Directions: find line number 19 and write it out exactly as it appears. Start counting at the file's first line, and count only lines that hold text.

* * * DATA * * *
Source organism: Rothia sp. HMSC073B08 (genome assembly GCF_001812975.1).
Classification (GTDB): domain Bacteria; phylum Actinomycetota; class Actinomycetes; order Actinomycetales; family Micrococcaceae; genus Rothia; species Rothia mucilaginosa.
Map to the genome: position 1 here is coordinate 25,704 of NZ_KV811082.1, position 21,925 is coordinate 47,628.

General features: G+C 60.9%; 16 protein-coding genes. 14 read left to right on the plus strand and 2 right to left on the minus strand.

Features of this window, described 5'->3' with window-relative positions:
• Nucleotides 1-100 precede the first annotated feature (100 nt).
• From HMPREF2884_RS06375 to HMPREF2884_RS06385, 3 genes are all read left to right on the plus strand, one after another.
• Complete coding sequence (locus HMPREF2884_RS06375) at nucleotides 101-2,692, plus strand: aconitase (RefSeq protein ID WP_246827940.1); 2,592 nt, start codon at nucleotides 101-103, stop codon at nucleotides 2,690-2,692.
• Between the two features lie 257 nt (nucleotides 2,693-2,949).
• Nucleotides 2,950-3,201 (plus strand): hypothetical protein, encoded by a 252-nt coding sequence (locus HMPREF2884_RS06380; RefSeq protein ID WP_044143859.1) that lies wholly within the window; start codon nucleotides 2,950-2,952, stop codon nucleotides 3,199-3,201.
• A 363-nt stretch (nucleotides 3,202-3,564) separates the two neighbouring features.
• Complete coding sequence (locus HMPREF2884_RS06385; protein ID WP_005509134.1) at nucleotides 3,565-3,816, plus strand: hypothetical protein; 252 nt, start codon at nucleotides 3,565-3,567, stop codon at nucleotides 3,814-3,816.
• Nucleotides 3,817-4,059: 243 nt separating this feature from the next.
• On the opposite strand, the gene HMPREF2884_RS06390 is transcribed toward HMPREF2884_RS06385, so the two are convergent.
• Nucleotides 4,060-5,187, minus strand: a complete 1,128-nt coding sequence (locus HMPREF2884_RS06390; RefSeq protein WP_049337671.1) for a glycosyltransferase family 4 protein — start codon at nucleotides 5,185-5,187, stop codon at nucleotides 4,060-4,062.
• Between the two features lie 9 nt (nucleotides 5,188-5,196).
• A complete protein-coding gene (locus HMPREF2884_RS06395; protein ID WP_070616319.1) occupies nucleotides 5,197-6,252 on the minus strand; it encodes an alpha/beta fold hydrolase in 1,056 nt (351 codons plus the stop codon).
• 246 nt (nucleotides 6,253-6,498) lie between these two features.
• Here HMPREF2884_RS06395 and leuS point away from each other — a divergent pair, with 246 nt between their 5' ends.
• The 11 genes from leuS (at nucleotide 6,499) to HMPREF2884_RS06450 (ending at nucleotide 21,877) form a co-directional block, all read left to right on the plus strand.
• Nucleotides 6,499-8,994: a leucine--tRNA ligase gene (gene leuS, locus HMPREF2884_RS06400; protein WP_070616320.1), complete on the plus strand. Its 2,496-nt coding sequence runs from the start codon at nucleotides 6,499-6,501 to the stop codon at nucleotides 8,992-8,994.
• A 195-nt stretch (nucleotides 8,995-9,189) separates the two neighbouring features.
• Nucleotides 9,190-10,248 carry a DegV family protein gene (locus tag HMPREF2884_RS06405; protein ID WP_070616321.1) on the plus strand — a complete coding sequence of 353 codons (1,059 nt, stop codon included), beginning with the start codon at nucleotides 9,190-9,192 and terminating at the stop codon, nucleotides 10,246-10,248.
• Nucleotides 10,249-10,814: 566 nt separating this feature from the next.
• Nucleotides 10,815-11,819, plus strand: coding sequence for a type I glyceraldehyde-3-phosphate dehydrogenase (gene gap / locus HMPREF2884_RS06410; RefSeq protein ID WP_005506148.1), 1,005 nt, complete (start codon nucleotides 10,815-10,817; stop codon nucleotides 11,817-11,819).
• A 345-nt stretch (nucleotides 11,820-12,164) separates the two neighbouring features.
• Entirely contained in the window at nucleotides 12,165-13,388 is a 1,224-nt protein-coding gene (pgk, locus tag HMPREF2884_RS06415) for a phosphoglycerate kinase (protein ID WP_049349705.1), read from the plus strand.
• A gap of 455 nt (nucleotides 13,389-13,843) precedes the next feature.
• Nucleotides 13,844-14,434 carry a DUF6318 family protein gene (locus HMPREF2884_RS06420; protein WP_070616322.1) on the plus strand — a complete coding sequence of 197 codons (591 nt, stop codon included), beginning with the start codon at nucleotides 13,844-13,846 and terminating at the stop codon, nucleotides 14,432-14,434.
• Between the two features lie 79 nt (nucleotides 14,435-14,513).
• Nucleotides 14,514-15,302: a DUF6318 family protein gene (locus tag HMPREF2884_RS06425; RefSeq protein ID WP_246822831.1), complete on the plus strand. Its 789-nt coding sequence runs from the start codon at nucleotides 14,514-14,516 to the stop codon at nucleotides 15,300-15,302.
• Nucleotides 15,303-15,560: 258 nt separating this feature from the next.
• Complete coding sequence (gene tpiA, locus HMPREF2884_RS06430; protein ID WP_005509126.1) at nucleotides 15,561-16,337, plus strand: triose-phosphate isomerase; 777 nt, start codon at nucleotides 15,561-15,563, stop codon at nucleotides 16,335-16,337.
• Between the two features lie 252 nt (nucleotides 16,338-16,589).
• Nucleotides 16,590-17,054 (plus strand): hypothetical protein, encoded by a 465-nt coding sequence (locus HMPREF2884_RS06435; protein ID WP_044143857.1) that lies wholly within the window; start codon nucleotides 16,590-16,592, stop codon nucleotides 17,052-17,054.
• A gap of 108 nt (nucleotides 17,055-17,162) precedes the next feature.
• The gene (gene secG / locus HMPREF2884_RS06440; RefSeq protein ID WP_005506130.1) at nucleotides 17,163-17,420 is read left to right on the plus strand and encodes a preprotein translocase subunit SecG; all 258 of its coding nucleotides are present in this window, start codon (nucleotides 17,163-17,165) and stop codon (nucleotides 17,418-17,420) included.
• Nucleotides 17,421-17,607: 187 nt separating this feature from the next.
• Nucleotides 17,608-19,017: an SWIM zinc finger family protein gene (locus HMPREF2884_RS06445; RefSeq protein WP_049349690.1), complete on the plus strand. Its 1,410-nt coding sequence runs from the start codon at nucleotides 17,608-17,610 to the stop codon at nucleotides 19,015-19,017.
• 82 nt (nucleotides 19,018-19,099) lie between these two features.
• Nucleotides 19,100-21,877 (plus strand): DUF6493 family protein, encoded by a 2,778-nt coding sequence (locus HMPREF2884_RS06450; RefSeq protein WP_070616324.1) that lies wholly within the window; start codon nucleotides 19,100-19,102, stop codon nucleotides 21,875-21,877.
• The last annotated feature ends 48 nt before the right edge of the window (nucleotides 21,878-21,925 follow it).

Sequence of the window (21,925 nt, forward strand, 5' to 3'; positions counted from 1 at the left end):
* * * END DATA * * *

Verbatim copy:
• Here HMPREF2884_RS06395 and leuS point away from each other — a divergent pair, with 246 nt between their 5' ends.